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This biography was written by Vincent Marquis and is just one of the 50 biographies beautifully illustrated in the book Canada: Portraits of Faith, published and edited by Michael D. Clarke. It is a priceless treasure that I urge you to acquire. Copyright © 1998 by Michael D. Clarke, used with permission.

A Truly Loyal Subject

George Brown


“The man who made union feasible.”

George Brown

Picture Information
Hunter & Co. / National Archives of Canada / C-009558

Vincent Marquis

The life of George Brown combines tragedy and heroism. Brown made Confederation possible for Canada through self-sacrifice. By a simple but magnificent gesture, he threw away personal ambition to better serve his country. Although history portrays him as a statesman who failed to attain the power and position that seemed his political heritage, as a publisher, journalist, and editor he was a man of superior influence.

George Brown was born into a devout and reform-minded evangelical Presbyterian family near Edinburgh, Scotland, in 1818. In 1837, the Browns immigrated to New York City following a business setback. In New York, George’s father, Peter, became successful in dry goods merchandising and in newspaper publishing.

Peter Brown and his son conjectured that there was no greater evil than government interference in church affairs. They also believed that personal integrity and morality were essential ingredients for any man seeking public office. According to the Browns, individuals were entitled to full freedom of conscience and expression and to the full protection of the law. Government must not encroach on basic freedoms, and vigilance among the free citizenry was always necessary to curb the tendency of governments to go beyond their proper limits.

On visiting upper Canada on business in 1842, George Brown wrote to his father, “The country is young. There are few persons of ability and education. There is no position a man of energy and character may not reasonably hope to attain.” On the invitation of Scottish Upper Canadians to publish a religious newspaper, the Browns moved to Toronto in 1843. The Banner expressed “Presbyterian interests and upheld Reform principles” on all great public issues.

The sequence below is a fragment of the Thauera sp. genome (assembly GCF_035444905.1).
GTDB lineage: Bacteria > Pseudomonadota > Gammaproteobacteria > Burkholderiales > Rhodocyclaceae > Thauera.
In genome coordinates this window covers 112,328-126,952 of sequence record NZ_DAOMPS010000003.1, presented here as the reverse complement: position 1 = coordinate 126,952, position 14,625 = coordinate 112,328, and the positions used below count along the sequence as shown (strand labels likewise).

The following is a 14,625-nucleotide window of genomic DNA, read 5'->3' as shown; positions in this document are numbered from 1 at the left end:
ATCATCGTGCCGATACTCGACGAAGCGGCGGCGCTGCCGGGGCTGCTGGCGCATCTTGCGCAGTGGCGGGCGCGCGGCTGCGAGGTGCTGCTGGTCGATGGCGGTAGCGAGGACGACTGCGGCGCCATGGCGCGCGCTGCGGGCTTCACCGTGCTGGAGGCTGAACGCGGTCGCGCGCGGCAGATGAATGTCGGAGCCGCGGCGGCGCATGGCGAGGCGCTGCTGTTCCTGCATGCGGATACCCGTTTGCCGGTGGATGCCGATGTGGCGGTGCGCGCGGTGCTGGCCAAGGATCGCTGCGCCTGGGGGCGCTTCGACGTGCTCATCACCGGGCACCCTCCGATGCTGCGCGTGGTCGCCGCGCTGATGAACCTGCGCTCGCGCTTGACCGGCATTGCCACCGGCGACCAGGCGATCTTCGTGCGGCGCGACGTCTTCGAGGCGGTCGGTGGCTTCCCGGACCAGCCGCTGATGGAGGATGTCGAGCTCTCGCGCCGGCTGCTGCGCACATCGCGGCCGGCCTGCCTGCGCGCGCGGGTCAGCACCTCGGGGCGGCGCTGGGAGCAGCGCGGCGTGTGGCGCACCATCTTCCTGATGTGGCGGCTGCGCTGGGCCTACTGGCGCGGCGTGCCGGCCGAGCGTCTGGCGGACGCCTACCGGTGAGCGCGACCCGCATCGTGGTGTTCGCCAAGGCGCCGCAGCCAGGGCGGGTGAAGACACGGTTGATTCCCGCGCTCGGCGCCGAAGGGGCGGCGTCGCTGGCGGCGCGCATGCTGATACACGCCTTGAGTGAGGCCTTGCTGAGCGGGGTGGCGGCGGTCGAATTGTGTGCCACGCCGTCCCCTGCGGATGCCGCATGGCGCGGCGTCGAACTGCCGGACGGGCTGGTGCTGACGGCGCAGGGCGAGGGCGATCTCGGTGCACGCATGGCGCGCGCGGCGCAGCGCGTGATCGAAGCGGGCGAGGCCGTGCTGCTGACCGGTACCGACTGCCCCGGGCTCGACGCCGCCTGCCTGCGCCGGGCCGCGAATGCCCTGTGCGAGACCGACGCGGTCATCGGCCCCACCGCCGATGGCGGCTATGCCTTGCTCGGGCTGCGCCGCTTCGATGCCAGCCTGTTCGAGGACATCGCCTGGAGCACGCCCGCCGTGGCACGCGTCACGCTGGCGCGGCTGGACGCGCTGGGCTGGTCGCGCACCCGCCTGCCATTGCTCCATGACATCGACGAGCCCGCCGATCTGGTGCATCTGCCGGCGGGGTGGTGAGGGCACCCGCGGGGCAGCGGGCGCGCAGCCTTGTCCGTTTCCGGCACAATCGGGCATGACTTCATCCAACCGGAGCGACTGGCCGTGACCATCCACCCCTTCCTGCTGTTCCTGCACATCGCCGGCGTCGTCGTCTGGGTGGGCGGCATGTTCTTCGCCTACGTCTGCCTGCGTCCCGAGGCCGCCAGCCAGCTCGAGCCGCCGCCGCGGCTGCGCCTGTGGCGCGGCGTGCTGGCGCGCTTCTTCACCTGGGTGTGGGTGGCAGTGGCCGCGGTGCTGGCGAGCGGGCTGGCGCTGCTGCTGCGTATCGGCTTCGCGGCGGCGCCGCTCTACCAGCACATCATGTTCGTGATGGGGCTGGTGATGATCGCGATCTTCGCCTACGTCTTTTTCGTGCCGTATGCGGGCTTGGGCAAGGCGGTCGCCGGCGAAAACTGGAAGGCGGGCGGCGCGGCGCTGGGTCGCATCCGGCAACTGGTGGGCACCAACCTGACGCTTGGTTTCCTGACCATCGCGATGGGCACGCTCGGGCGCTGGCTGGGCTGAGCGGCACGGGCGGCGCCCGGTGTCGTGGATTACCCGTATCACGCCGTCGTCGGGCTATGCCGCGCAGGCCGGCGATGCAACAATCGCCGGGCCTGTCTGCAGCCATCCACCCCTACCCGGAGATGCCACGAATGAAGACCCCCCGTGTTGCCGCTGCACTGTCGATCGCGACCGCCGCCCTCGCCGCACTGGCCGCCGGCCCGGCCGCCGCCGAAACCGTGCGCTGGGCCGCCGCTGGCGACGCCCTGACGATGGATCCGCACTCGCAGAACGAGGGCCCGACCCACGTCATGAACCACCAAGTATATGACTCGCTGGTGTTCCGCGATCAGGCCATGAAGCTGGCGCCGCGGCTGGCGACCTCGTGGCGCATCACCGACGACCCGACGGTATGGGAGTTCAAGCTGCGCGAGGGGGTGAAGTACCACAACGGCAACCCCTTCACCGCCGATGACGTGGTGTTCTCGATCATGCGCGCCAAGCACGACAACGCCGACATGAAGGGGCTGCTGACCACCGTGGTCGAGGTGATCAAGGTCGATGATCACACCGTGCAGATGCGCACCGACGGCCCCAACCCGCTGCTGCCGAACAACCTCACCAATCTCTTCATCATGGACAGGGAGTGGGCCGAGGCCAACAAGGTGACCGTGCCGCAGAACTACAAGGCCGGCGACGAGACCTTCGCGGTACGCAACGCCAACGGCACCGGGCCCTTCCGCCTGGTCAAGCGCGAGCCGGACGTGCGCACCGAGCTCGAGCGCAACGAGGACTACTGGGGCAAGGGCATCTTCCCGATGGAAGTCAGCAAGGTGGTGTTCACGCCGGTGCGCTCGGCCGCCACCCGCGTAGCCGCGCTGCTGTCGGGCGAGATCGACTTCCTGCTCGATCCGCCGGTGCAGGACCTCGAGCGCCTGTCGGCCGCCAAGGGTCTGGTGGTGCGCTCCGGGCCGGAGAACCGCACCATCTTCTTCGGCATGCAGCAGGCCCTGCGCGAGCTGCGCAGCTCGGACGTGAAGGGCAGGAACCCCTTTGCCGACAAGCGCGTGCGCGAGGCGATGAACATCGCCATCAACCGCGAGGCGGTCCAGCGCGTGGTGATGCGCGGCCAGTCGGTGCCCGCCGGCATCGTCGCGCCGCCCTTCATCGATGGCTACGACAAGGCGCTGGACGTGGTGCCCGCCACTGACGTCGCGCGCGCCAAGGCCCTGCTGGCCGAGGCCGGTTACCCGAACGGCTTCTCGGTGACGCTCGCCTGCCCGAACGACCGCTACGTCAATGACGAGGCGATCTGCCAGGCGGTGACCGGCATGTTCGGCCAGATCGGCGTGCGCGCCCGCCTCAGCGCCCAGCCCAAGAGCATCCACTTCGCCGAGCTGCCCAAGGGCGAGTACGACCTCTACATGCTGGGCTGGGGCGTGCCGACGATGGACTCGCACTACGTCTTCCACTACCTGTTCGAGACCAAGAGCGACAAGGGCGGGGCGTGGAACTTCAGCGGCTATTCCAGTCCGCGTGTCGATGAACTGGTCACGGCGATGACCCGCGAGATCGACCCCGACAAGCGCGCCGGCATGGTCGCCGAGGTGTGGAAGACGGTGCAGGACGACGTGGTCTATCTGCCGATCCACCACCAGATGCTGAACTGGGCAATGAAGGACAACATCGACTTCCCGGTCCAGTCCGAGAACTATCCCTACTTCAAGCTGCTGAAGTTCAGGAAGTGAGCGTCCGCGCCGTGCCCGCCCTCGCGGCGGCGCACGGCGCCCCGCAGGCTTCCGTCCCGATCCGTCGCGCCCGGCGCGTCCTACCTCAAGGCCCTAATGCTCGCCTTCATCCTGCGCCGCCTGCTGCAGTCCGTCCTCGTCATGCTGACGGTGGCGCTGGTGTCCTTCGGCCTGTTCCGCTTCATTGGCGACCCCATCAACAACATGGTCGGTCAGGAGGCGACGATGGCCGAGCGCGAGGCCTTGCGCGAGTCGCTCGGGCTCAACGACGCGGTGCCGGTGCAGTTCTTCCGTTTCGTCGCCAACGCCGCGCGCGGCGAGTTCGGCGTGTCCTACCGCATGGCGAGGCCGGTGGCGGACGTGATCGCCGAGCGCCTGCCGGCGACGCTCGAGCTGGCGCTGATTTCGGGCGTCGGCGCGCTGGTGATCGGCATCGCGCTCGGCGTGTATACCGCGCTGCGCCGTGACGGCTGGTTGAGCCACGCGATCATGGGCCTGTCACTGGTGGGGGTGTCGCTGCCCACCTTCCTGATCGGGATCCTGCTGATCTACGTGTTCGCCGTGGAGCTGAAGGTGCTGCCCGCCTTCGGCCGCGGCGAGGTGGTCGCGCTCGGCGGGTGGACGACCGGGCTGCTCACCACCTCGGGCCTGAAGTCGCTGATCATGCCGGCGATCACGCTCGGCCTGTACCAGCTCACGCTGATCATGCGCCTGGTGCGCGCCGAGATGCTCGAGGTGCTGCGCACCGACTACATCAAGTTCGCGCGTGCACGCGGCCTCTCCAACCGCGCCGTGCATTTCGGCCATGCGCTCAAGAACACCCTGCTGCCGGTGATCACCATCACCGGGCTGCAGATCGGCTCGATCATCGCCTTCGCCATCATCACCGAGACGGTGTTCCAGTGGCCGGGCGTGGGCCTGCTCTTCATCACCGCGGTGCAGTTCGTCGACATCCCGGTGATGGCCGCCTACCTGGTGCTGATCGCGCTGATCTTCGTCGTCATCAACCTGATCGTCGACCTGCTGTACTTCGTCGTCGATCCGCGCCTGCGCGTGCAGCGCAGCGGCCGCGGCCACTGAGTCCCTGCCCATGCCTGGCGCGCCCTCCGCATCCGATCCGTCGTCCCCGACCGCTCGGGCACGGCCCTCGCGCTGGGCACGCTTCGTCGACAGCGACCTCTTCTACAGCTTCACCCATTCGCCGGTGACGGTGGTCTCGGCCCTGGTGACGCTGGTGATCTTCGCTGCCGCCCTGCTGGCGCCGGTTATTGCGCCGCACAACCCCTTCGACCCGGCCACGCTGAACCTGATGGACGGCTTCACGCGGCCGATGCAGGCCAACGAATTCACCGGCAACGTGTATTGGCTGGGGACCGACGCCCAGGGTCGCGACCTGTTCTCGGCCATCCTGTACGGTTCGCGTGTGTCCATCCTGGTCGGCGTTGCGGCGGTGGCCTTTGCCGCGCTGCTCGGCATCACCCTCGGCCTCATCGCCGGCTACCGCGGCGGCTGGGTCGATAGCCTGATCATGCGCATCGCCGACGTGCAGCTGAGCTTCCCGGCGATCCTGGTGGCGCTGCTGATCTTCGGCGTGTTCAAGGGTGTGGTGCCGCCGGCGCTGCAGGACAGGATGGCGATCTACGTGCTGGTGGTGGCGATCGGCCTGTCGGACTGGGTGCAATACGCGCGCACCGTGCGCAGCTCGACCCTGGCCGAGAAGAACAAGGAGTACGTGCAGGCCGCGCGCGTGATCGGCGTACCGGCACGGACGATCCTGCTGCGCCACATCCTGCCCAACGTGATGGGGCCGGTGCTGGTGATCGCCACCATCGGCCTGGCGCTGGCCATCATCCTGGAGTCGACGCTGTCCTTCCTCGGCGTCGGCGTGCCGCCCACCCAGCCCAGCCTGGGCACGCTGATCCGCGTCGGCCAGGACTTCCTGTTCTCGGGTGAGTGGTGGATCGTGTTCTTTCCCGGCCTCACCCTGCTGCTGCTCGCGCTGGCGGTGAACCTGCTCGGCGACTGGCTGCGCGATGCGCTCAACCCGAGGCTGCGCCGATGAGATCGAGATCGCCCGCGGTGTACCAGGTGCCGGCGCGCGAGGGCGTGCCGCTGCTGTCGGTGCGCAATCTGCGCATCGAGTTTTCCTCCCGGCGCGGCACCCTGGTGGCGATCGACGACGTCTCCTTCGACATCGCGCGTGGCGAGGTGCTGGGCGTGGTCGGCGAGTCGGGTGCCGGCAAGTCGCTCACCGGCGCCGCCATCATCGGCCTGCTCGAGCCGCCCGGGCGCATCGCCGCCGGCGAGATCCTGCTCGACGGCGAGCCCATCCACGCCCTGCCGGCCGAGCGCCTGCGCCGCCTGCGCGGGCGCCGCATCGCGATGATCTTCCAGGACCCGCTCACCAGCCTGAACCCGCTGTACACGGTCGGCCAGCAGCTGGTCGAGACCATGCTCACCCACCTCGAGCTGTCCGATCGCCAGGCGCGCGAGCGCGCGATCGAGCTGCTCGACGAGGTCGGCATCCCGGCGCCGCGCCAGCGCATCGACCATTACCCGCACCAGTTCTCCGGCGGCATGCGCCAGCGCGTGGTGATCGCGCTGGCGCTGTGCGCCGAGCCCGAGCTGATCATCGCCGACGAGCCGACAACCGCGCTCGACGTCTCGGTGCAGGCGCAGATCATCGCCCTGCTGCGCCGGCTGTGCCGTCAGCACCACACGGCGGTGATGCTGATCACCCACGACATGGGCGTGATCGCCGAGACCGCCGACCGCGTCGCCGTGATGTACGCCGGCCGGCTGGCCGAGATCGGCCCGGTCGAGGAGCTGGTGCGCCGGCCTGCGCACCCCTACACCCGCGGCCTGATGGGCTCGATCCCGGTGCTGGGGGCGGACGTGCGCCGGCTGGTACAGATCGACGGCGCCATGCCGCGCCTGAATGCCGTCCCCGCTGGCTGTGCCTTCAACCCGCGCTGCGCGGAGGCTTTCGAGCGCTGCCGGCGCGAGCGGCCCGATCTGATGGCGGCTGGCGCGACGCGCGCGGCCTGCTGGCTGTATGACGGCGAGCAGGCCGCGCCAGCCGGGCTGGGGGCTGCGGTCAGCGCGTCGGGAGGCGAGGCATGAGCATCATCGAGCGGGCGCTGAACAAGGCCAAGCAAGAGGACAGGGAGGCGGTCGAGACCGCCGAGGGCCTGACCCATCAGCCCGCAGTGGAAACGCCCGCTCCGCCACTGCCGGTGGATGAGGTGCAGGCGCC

In 1844, George launched his own newspaper, the Globe, in Toronto, Upper Canada’s fastest-growing city. Within a year, it was the colony's leading newspaper, and the Globe’s young publisher had become the colony’s most successful and powerful journalist. By 1847, Brown’s paper had become the official newspaper of the Reform (which later became a major component of the Liberal Party of Upper Canada). The Globe fiercely defended the values George Brown had grown up with.

Accused by opponents of advocating godlessness because he stood for separating educational institutions from the control of sects or denominations, Brown replied (with regard to the proposed Anglican controlled King’s College in Toronto in 1847) that the young should learn their Christianity at home from their parents. Professors in colleges should nonetheless “teach every science as Christians ought, both in the mode of doing it, and by the example they set before the students.”

When Brown was first elected to the Canadian Parliament in 1852, he came to the capital in Quebec as a friendless outsider. He had gone into opposition to the Liberal government of Francis Hincks because of its numerous compromises of Reform principles. Gradually, he won the support of the majority of Canada West’s electors and of the Reform members of Parliament and became their official leader. Reform, however, had lost power to the Conservatives, led by John A. Macdonald.

For Brown, politics was a civic duty. In government, high principle alone should direct one’s course. When engaged in affairs of state, Brown was virtually humourless, but always passionately intense, a merciless debater, and a relentless juggernaut of logical argument and moral persuasion. He maintained a reputation for incorruptibility and throughout his life maintained a strong belief that biblical morality should govern public life.